Moving to Italy For Members

Moving to Italy: Healthcare fees and changes to Italian citizenship laws

Clare Speak
Clare Speak - [email protected]
Moving to Italy: Healthcare fees and changes to Italian citizenship laws
If you're thinking of moving to Italy, you'll want to make sure you secure access to healthcare. Photo by Piero CRUCIATTI / AFP.

Moving to Italy, a country infamous for its red tape, can seem like a daunting task. Our new newsletter is here to answer your questions - this month we're looking at proposed citizenship law changes and Italy's new healthcare fee.


Here at The Local we're an international team living in Italy - which means we've either grown up navigating Italian bureaucracy or been through the simultaneously exciting and nerve-wracking process of moving countries.

Our new newsletter is aimed at people who are in the process of moving, have recently moved and are still grappling with the paperwork or perhaps are just thinking about it - and we'll share a monthly selection of practical tips. Our team is also available to answer questions from subscribers to The Local.

Staying healthy

A major concern for many people considering moving countries is healthcare - specifically how to access care in Italy, and whether you need to pay for expensive health insurance in order to move.

Readers expressed their dismay at the start of this year when Italy's government confirmed it would introduce a minimum €2,000 annual charge for some foreign residents to access its national health service - plans which ministers first announced last October with vague wording leaving many people unclear how they would be affected.

While not all foreign residents are affected by the change, as many are eligible for free public healthcare, some British nationals have already reported wrongly being charged despite having permanent residency rights, due to an ongoing issue with proving their status after Brexit.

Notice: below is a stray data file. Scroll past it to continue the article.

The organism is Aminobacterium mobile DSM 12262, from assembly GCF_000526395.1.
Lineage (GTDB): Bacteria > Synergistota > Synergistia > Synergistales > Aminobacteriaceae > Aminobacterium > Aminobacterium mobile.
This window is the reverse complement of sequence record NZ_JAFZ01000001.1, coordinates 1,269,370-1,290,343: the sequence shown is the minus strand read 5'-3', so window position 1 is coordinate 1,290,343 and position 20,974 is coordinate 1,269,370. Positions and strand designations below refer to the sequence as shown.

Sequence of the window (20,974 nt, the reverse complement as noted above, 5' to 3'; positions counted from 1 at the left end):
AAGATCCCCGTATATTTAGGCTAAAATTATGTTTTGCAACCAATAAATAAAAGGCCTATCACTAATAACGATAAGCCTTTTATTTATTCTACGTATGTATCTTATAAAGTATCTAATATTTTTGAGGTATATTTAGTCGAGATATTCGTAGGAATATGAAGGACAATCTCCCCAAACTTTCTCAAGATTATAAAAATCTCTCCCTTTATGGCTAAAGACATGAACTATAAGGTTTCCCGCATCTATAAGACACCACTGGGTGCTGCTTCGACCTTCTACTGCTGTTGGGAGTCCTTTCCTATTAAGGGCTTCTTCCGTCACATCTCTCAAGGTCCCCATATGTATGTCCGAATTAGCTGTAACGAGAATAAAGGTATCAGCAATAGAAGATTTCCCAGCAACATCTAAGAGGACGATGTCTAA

Some readers also say they're now considering switching to private health insurance as it might work out cheaper; we looked into whether this could be a good option for foreigners who are liable to pay the new fee.

Applying for citizenship

If you have an Italian ancestor - and the paperwork to prove it - Italy is fairly generous when it comes to handing out ancestry-based citizenship; and for some people, it's their ticket to moving to (or staying permanently in) Italy.

One Italian lawmaker last year however tried to change all that by proposing a bill which would mean introducing a language test and generational limit for applications for citizenship via ancestry, arguing that increasing numbers of people were abusing the system in order to gain entry to the EU or US.


Readers asked this month whether there had been any progress with the bill, so we took a look at whether this amendment is likely to pass any time soon and whether people who plan on making an application soon stand to be affected.

Of course, if you've only just started considering the idea of applying for Italian citizenship via ancestry (also known as jure sanguinis), there's a lot to understand.

We've got a legal expert's advice on navigating the citizenship application process here, with the details of where and how to submit your application and the documents you'll need to gather, plus some insights on what applicants can expect in terms of waiting times and costs.

And finally, this month we also answered the question of when exactly you can get your all-important Italian passport once your citizenship application is approved.



The Local's Reader Questions section covers questions our members have asked us and is a treasure trove of useful info on all kinds of practical matters. If you can't find the answer you're looking for, head here to leave us your questions.


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